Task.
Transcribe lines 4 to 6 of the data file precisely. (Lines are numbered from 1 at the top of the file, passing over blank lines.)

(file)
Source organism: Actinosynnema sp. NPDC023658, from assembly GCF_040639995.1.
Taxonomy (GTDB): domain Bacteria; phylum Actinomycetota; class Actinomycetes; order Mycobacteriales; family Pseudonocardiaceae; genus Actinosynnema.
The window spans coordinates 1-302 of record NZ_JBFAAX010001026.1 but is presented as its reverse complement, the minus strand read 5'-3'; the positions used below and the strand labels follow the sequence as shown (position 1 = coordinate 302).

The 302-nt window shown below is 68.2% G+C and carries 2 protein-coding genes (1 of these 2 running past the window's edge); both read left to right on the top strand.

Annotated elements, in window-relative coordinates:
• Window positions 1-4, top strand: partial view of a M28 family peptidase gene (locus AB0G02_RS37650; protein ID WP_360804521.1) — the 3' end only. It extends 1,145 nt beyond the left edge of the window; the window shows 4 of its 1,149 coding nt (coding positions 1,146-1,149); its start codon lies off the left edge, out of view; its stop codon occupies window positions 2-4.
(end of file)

The 302-nt window shown below is 68.2% G+C and carries 2 protein-coding genes (1 of these 2 running past the window's edge); both read left to right on the top strand.

Annotated elements, in window-relative coordinates:
• Window positions 1-4, top strand: partial view of a M28 family peptidase gene (locus AB0G02_RS37650; protein ID WP_360804521.1) — the 3' end only. It extends 1,145 nt beyond the left edge of the window; the window shows 4 of its 1,149 coding nt (coding positions 1,146-1,149); its start codon lies off the left edge, out of view; its stop codon occupies window positions 2-4.